|Monte Cristo Trail (and resident)|
Monte Cristo (town) -- in 1889, a vein of gold- and silver- ore was discovered in the mountains at the head of the South Fork Sauk River, and over the next twenty years, mines produced millions of dollars in ore. A bustling town sprung up at the foot of these mines -- complete with a school, hotels, and a train to Everett. This town of Monte Cristo is now a ghost town, 4 miles from Barlow Pass, on the Mountain Loop Highway, near Granite Falls.
Monte Cristo (trail) -- I've tried twice without success to get there (once on each side of the river). I've come to terms with the probability that I will never see Monte Cristo. The trail on one side of the river starts out promising, but it becomes narrow after a steep dip, and it eventually requires crossing the river without a bridge. The other, longer side has a wide and rocky road, but it's very hilly, and the road surface is not always very firm. Thus, on both sides I had to turn back way before reaching the town of Monte Cristo. However, my attempts added a new picnic destination and trail to my repertoire -- short, but accessible, with mountain and river views, all kinds of berries, and wildlife.
Attempt #1: June 2020
|Gate guarding entrance to Monte Cristo Trail|
Since the road to Monte Cristo was damaged by flooding in 1980, a gate has been installed and locked at the trailhead on the west side of the Sauk River. According to the trail guide provided by the Monte Cristo Preservation Association, keys are available to rent through the Snohomish County Department of Public Works, with MCPA members receiving a discount. Hopefully this procedure works, since the hiker access space on either side of the gate is not wide enough for wheelchairs (I was able to manipulate the opening, with the help of a strong hiking companion, a second chair, and some creativity, so I haven't actually tried the key).
|Beginning of Monte Cristo Trail|
The first section of the trail is fantastic for wheelchairs. The wide path, surfaced with hard-packed gravel, travels along the Sauk River through the trees, with mountains in the distance. The vegetation is both inviting and threatening, as we saw blossoming berries and devil's club alongside the path. At about .8 mile the trail comes to a short and steep downhill run, after which it narrows and becomes inaccessible for wheelchairs. Eventually, an able-bodied hiker would cross the Sauk River over a log and join up with the Monte Cristo bypass road to town.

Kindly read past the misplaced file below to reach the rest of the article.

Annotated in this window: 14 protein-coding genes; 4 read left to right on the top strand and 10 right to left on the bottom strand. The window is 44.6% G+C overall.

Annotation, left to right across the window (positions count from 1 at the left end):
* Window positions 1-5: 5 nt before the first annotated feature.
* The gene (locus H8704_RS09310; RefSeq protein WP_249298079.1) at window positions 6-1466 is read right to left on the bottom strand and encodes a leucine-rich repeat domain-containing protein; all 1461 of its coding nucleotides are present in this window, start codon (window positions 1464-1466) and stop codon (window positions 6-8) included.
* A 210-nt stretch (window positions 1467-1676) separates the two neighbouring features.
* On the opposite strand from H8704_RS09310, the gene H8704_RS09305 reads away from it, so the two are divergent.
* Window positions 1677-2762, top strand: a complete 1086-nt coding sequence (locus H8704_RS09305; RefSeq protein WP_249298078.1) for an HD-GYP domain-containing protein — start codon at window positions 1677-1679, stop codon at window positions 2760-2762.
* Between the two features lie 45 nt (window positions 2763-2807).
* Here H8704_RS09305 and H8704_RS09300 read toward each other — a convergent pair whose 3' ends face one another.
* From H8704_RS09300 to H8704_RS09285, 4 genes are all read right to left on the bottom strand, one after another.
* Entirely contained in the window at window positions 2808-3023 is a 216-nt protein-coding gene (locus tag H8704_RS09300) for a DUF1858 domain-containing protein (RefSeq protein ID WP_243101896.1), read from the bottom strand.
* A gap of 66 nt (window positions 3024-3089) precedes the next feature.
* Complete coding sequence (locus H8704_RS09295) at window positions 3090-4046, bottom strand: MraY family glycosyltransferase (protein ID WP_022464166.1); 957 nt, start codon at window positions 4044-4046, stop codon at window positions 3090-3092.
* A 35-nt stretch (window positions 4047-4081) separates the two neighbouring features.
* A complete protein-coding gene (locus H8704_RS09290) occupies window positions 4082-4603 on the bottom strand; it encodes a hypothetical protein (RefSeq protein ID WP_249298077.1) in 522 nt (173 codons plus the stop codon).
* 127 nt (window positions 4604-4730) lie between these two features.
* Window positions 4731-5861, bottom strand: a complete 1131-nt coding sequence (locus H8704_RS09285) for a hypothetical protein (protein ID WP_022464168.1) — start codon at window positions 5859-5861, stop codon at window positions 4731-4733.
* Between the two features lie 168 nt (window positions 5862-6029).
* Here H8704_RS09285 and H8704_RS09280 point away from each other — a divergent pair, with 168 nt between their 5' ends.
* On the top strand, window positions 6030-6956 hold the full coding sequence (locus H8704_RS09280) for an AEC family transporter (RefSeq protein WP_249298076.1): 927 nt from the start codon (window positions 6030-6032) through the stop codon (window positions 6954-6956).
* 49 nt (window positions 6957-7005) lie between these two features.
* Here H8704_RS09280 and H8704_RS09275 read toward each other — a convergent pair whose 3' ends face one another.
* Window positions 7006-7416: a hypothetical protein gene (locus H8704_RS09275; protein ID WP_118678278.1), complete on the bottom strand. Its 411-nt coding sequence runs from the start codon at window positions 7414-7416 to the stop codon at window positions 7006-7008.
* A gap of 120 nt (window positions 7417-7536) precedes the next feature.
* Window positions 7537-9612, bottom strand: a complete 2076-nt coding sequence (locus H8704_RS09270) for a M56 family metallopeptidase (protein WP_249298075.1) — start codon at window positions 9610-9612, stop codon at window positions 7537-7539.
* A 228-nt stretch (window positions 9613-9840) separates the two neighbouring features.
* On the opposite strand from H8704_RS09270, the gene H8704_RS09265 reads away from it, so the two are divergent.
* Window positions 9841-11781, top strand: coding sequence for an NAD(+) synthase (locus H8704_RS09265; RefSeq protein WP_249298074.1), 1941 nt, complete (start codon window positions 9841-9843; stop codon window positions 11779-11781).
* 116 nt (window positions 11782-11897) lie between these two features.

|Sauk River on MC Trail|
We went a little farther, finally stopping for a picnic by the river before turning around at about 1.2 miles, This is a great short hike, with beautiful scenery, wild berries in season, and the possibility of seeing bears. As we were hiking along, we noticed a large pile of scat, that could have been bear scat. A little farther on, we saw a second large pile that was definitely bear scat. A little farther on, we noticed that the grasses were trampled down into an inviting bear-shaped nap spot. When we stopped by the river for a picnic, we were treated to a perfectly Goldilocks-distanced (not too close, not too far) black bear!
|Monte Cristo Trail Resident|
Attempt #2: September 2020
|Gate to Monte Cristo Road|
We had been advised that the trail to Monte Cristo on the other side of the Sauk River was built upon an old access road and did not require any river crossing. With this in mind, we set out for Monte Cristo on the east side of the river. Again, the trail is guarded by a gate. On sides were hiker's passage ways sided by rocks and too narrow for a wheelchair.
|Monte Cristo Road|
The trail is built on top of an old road and doesn't cross the river, but it is very hilly, and the surface is uneven, loose gravel. It begins miles before the trail on the west side even starts, because of a turn in the Mt Loop Highway), making it even longer. Maybe a power chair with off-road wheels would be able to drive this way, but it was too much for me!
|Monte Cristo Road|
Hike #3: September 2020
|View from Monte Cristo Trail|
We returned to the trailhead on the west side of the Sauk River and did the short, accessible section down to the river. The berries were gone. There were no bears. The mountains in the distance were out. It was a short but beautiful hike.
Post a Comment